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SAE TECHNICAL PAPER SERIES 2005-01-2495 On Predicting Aeroacoustic Performance of Ducts with Broadband Noise Source

SAE TECHNICAL PAPER SERIES

2005-01-2495

SAE TECHNICAL PAPER SERIES 2005-01-2495 On Predicting Aeroacoustic Performance of Ducts with Broadband Noise Source Models

On Predicting Aeroacoustic Performance of Ducts with Broadband Noise Source Models

Ashok D. Khondge, Sandeep D. Sovani and Sung-Eun Kim

Fluent Inc.

Steven C. Guzy and Ashraf A. Farag

Delphi Thermal and Interior

C. Guzy and Ashraf A. Farag Delphi Thermal and Interior SAE 2005 Noise and Vibration Conference

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2005-01-2495

On Predicting Aeroacoustic Performance of Ducts with Broadband Noise Source Models

Ashok D. Khondge, Sandeep D. Sovani* and Sung-Eun Kim

Fluent Inc.

Copyright © 2005 SAE International

ABSTRACT

A numerical method of predicting aeroacoustic

performance of HVAC ducts is presented here. The method comprises of two steps. First, the steady state flow structure inside a duct is simulated using computational fluid dynamics (CFD). A k-epsilon based turbulence model is used. In the second step broadband noise source models are used to estimate the sound power generation within the duct. In particular, models estimating dipole and quadrupole sound source strengths are studied.

A baseline generic duct geometry was studied with 3

additional design variations. The loudness rankings of these three designs were determined numerically. Simultaneously, the sound generated by these three designs was measured on a flow bench with a microphone kept downstream of the duct outlet. The numerically predicted loudness rankings were compared

with experimentally determined rankings and the two are

found to be in agreement, thus validating the numerical method.

INTRODUCTION

Noise generated in automotive HVAC ducts can often be very loud and cause discomfort and distraction to the driver and passengers. HVAC system manufacturers therefore take significant efforts to optimize noise

generated by ducts. To-date these efforts mostly comprise of expensive experimental noise testing due to

the lack of practically usable numerical methods that can

predict aerodynamically generated noise in ducts. It is

highly desirable to have numerical methods of predicting duct acoustic performance for many reasons. First, numerical analysis is often quite inexpensive compared to experimental testing. Moreover, numerical analysis

can be done in the early stages of the design process to

* Corresponding Author

Steven C. Guzy and Ashraf A. Farag

Delphi Thermal and Interior

provide design direction even before prototypes are built. Also, numerical analysis easily provides much greater insight into the physics involved compared to experimental measurement.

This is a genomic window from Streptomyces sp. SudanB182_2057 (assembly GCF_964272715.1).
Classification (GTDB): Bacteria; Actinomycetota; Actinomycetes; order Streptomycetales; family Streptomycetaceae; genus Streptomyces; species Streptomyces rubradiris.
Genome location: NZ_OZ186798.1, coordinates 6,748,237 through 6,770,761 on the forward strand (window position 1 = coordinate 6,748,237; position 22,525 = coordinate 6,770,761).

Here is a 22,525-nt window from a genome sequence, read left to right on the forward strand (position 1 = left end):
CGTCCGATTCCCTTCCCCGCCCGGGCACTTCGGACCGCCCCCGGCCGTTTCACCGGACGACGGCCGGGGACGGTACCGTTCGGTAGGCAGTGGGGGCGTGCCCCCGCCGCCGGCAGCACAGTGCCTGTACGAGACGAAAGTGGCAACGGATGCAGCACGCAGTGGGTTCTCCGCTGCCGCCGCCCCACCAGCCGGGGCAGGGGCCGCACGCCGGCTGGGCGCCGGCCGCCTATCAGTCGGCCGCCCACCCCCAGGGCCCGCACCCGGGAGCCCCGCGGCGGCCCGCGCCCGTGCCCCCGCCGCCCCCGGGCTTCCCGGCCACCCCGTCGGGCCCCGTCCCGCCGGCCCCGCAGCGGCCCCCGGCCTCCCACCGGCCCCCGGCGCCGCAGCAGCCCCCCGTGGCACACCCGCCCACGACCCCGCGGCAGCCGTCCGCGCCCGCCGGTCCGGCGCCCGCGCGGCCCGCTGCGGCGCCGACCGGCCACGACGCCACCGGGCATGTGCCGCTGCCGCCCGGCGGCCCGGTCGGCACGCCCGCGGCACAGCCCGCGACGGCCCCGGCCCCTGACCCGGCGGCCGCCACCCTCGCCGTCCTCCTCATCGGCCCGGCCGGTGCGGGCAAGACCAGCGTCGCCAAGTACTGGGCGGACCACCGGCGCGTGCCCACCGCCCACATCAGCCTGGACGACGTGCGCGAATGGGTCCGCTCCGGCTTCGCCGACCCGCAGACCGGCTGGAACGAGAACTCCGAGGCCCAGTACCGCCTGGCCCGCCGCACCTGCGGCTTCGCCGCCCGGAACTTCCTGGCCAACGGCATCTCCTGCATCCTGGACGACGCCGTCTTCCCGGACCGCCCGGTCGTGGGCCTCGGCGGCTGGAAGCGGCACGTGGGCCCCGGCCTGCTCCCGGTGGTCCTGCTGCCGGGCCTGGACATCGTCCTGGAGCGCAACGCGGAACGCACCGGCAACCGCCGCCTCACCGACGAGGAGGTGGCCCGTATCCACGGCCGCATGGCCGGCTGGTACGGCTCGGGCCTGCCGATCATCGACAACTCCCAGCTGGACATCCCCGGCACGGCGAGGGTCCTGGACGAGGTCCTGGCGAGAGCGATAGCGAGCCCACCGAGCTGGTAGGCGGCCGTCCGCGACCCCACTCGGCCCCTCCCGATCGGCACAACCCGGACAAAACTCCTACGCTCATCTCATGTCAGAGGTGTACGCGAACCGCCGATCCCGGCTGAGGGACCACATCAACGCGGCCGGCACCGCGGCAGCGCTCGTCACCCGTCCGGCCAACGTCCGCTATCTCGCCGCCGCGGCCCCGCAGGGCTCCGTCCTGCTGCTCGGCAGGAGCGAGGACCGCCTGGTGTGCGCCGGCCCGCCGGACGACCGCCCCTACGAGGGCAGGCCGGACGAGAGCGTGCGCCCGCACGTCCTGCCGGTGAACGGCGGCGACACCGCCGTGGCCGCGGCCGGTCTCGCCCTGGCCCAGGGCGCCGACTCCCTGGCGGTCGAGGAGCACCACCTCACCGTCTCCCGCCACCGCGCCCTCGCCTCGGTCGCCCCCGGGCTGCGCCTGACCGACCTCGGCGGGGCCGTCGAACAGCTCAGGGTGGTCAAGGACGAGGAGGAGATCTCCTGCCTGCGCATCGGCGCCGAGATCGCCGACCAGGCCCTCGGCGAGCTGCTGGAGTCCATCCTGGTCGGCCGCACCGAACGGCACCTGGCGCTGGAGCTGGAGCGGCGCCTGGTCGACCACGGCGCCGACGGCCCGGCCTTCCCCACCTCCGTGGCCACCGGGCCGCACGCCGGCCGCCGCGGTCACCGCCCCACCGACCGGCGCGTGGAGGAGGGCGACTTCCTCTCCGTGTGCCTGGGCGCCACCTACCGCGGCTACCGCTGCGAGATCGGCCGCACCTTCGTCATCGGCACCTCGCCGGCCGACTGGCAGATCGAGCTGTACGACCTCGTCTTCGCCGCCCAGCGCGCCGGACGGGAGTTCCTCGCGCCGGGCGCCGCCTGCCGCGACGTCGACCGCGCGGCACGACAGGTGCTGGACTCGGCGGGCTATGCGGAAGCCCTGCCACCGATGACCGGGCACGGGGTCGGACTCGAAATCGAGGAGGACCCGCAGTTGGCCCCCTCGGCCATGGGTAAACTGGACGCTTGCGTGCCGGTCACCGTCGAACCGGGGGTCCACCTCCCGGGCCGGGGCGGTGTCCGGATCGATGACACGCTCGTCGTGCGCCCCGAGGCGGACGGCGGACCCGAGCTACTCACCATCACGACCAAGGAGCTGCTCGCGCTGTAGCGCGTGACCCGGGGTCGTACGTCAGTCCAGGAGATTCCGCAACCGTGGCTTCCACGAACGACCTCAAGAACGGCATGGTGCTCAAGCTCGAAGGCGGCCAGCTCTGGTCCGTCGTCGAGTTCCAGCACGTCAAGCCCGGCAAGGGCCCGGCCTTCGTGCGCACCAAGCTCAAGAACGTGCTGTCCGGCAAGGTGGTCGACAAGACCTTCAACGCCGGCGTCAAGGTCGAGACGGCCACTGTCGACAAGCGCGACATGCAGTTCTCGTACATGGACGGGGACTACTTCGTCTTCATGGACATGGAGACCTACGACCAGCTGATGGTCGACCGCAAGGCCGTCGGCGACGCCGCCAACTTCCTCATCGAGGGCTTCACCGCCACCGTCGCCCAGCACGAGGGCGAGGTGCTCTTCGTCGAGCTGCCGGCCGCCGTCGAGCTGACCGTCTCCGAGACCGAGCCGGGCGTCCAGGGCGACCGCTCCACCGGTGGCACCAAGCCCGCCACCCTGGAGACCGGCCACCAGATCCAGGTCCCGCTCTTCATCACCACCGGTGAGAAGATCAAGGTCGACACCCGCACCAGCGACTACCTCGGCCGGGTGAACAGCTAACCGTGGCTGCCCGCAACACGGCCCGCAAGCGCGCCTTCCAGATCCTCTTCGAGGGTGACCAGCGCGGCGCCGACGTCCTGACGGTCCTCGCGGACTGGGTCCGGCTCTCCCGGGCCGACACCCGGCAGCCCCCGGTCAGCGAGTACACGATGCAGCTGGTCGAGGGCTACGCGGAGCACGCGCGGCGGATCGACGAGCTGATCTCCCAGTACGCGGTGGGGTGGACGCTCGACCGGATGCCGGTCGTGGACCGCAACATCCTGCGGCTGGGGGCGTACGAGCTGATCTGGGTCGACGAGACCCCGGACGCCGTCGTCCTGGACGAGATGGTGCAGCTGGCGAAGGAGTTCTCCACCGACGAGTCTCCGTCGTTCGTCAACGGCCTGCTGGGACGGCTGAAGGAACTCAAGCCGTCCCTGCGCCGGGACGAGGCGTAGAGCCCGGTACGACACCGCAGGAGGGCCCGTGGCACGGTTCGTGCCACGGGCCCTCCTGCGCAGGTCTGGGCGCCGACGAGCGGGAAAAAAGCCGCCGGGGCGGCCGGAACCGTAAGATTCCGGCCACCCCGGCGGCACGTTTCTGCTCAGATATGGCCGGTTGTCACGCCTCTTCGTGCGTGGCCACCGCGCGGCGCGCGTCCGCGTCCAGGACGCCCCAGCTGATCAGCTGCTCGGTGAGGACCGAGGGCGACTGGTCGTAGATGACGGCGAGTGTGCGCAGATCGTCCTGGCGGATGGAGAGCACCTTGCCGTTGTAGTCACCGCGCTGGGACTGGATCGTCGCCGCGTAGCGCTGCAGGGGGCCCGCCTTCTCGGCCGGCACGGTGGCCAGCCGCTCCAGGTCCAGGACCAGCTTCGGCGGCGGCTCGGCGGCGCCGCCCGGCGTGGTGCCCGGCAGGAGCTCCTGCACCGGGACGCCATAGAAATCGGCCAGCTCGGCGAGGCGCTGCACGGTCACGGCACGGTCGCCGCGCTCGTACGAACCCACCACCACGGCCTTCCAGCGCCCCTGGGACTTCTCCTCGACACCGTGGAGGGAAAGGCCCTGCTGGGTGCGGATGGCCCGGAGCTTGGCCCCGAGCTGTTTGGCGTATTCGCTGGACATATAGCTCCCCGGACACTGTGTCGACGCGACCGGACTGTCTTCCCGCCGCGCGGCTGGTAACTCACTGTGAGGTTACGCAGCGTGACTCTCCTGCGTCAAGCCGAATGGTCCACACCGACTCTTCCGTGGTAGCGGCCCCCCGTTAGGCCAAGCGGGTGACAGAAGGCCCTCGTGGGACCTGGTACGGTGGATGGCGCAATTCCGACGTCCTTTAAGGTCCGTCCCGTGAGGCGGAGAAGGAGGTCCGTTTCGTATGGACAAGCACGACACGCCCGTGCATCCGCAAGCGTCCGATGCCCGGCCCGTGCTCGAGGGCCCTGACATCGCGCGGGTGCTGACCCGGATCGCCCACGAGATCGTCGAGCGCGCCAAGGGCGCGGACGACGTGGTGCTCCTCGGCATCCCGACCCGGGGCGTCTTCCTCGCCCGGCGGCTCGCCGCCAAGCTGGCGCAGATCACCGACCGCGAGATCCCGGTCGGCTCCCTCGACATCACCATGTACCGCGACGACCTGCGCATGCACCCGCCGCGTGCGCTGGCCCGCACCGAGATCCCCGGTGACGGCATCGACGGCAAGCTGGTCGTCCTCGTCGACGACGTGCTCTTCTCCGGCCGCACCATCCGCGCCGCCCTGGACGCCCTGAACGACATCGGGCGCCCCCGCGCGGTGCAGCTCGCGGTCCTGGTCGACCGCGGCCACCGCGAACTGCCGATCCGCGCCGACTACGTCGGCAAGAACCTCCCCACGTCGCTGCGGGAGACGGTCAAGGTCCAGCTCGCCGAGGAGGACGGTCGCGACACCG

Numerical simulation of duct noise has received attention from researchers 1, 2, 3, 4 . Though these works provide excellent methods of computing sound propagation, they lack detailed calculations of sound generation.

To determine the loudness of a duct, it is essential to accurately simulate sound sources. Automotive HVAC duct noise is almost exclusively aerodynamic noise, i.e. noise generated by fluid flow. It is typically caused by two aspects, one, the rotating blades of the blower, and two, geometric complexities in the duct. Both these cause the flow to be unsteady and turbulent and generate noise.

There are four primary approaches of numerically modeling aeroacoustic phenomena. In order of decreasing computational effort, these are (a)

computational aeroacoustics (CAA)

, (b) the

coupling of CFD and a sound propagation solver 11, 12 , (c)

and (d)

integral sound propagation models

broadband noise source models. Details of these

approaches are presented in other articles 11, 12 , along

with

5,

6,

13,

7,

8,

14,

9,

15

10

examples 5, 6, 7, 8, 9, 10, 13, 14, 15 .

Of these, the first three methods require well-resolved transient CFD simulations, since they aim to determine the actual time-varying sound-pressure signal at the receiver, and from that, the sound spectrum. In several practical engineering situations, only the locations and relative strengths of sound sources need to be determined rather than the sound spectra at the receivers. If the sound is broadband (i.e. lacking any prominent tones characterized by sharp peaks in the spectrum), the source strengths can be evaluated with

reasonable accuracy from the time-averaged structure of the turbulent flow in the source regions.

Turbulence is the primary cause of sound in aeroacoustics, so in a broad sense, regions of the flow field where turbulence is strong produce louder sources of sound. A number of analytical models referred to as broadband noise source models synthesize sound at points in the flow field from local flow and turbulence quantities and estimate local sound source strengths. The key advantage of these models is that they require very modest computational resources compared to the other three methods. Broadband noise models only need a steady state flow solution, whereas the other methods require well-resolved transient flow solutions. However, the drawback of the broadband noise source models is that they are not able to predict sound spectra at receiver locations. They can only qualitatively indicate which sound sources are stronger than others.